I was under the impression when I ordered this book that it was only about indie music. I was pleasantly surprised to find out it's a much broader look at the development of indie culture in everything from crafting to publishing to comics. While by no means comprehensive, it's a good starting point.

Overall, I had very mixed feelings about this one. There are sections I liked quite a bit and will definitely revisit, possibly with my students. Oakes is at her best when she sticks with one subject
Lucas Miller
Oct 31, 2013 Lucas Miller rated it liked it
As a history of Indie culture, Slanted and Enchanted offers a wide-range, engaging, if a bit spotty chronology of Independent art and music. Oakes is a long time member of the Indie art and music scene in her native Oakland, CA (a fact that gets mentioned often throughout the book), and this informs much of the books subjects. There is a palpable West Coast, California/Pacific Northwest slant to the culture profiled in the book. This isn't really a criticism, it just makes the narrative of "indi ...more
Sarah Stone
Thought this was wonderful: clear, informative, fascinating to read, sobering (artists/writers/musicians, do you want to know how much work goes into production, and what it's like to do that work?), and even inspiring. This book conveys, very specifically, the honorable madness of doing a lot of hard work for little or no money, on top of your regular life. It conveys the nature of the artistic gift culture. (cf. Lewis Hyde)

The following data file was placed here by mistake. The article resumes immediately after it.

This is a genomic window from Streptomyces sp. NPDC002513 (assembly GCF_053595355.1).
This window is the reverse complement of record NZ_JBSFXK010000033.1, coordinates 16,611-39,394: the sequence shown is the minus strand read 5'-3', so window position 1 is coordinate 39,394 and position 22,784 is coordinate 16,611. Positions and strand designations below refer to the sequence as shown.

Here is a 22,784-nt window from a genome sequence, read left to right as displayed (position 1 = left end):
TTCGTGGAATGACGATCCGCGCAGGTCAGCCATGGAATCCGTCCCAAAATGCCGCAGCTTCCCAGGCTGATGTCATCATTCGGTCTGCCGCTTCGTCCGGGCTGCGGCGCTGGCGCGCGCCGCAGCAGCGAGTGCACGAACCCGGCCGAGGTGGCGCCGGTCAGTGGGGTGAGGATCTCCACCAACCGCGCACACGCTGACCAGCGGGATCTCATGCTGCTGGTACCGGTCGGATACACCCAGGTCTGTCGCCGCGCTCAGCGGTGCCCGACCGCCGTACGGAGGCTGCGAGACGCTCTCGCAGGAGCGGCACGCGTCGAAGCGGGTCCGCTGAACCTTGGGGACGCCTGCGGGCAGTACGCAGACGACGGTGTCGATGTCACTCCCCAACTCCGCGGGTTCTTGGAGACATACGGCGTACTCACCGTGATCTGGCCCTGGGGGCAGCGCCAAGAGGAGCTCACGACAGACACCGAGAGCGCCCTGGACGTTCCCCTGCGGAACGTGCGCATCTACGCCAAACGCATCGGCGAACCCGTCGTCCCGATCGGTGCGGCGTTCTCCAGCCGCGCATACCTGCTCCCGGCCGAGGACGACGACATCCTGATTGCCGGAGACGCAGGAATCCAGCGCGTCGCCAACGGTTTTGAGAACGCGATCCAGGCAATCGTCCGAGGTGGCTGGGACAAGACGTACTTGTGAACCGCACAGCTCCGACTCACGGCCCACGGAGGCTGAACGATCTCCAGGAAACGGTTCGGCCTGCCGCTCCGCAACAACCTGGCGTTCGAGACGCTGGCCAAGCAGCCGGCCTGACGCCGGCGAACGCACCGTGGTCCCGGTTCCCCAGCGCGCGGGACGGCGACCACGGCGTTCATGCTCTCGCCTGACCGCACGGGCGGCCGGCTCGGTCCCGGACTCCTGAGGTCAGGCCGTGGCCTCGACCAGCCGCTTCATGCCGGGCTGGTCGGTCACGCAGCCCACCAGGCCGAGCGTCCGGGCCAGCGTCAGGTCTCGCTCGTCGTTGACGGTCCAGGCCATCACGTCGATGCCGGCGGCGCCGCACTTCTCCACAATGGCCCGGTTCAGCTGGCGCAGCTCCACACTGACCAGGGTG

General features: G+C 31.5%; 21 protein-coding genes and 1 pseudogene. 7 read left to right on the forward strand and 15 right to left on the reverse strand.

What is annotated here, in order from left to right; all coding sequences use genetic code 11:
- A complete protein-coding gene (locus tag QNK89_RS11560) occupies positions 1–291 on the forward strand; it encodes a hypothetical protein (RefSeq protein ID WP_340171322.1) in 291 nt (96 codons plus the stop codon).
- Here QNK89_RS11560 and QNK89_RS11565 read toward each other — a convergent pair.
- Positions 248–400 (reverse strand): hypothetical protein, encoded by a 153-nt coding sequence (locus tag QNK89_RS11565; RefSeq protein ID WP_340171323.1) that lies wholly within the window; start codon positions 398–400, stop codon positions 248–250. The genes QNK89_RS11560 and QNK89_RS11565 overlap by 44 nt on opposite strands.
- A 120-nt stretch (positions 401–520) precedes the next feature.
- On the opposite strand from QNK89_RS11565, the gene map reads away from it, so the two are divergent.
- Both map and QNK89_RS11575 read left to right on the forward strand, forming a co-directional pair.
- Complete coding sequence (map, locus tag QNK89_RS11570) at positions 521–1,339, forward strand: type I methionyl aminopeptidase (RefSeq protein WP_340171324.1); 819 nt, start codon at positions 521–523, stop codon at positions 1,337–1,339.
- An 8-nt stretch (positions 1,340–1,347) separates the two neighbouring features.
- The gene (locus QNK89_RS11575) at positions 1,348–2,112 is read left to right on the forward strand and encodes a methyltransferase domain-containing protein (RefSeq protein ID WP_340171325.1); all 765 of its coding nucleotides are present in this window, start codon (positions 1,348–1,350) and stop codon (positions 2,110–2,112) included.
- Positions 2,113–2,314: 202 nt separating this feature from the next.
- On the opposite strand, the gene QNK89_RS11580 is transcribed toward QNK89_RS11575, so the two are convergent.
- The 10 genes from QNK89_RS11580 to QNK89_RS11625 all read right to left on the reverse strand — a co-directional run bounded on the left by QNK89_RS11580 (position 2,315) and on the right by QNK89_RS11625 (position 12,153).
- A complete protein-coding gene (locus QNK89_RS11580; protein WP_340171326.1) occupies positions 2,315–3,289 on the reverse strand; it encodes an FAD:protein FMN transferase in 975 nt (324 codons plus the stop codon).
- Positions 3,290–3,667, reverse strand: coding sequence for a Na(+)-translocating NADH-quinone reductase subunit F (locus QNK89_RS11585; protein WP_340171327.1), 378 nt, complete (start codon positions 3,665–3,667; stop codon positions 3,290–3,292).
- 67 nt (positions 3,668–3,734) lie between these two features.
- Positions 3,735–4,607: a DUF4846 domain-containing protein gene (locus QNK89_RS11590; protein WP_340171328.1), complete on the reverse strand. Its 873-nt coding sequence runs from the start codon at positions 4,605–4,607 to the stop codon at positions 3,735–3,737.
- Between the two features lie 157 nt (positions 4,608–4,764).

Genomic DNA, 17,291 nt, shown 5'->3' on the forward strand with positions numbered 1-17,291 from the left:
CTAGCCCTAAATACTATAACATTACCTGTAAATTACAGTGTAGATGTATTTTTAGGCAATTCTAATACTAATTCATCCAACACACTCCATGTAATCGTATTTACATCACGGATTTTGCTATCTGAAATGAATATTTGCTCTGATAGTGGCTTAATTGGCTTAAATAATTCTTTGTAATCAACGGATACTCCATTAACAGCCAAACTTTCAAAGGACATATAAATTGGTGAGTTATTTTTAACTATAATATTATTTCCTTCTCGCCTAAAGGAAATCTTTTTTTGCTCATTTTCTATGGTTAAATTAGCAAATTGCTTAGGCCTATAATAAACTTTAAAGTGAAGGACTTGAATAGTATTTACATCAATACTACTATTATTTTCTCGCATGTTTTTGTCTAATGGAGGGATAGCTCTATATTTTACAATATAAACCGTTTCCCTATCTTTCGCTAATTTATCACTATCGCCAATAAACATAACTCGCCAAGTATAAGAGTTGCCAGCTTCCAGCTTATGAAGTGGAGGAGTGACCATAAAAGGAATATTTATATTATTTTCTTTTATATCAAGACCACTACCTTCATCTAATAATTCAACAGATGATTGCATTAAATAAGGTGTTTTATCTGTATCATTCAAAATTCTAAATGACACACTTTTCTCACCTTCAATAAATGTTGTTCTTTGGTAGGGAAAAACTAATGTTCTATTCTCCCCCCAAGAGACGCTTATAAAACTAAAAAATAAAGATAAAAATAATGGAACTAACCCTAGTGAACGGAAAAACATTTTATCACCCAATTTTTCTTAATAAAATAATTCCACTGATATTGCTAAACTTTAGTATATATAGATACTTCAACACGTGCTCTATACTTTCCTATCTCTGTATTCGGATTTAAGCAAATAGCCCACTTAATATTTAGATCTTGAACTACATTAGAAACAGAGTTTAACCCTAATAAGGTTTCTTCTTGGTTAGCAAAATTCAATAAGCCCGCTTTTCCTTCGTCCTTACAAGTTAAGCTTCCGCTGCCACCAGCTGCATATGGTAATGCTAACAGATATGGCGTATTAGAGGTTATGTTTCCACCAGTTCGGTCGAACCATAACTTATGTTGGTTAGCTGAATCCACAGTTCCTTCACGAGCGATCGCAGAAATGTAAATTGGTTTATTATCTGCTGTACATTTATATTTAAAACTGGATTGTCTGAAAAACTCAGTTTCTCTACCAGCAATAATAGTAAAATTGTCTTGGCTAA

I liked the Bookslut review, which I think catches some of what makes
Dec 14, 2012 Scott rated it liked it
This book was fairly marginal for me. I went into expecting a discourse on the evolution of indie culture revolving mostly around music. I'm into indie rock, so that's what I care about. I don't care that much about the poets of the '50s and '60s (though that was somewhat enlightening for me), or indie comic books, or indie publishers, or the world of indie crafts. The roughest part of the book was the overly long description of the girl who goes around to craft shows in a little box and talks t ...more
Sep 23, 2009 Donna rated it liked it
Shelves: library, nonfiction
I saw the spine of this book on the shelf at my library and thought, "Oh hey, someone wrote a book about Pavement." Then after reading the blurb, I had the impression that the book was going to be a more general history of indie culture.

The scope of the book was certainly wider than my first assumption, but it wasn't as broad as I'd hoped. It focuses almost exclusively on a couple of west coast scenes. It was certainly informative about those areas, but I wish that the introduction had stated th
Sep 08, 2010 Bobby rated it it was ok
Shelves: music
This book had a lot going for it and conveyed good information regarding indie culture. The early chapters set the historical context, but focuses too much on the Bay area (which is the scene the author is more familiar with). My interest increased with the following chapters explaining the influence of zines, comics, and indie rocks. The final few chapters delve more into discussion of what "indie" has become and the adoption and subsequent perversion by corporations. This is what I had really ...more
Sep 15, 2013 Reid rated it really liked it
This is a much needed look into the how and why of a culture that has become prevalent and vastly misunderstood. The biographical and autobiographical anecdotes that Kaya Oakes lays out span from music to DIY, and from comics to small press. All of which is written in an attempt to answer the complex question, "What is indie?" It is a question oft scoffed at, but one that has begged for more than just an answer given by a lackadaisical blogger's Sunday morning rant. Oakes's analysis is heavily s ...more
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Kaya Oakes is the author of four books, including The Nones Are Alright (Orbis Books, 2015), Radical Reinvention(Counterpoint Press, 2012), Slanted and Enchanted: The Evolution of Indie Culture (Henry Holt, 2009), and a poetry collection, Telegraph (Pavement Saw Press, 2007). She is a contributing writer to Religion Dispatches,Killing the Buddha, Commonweal, and America magazines and her essays ha ...more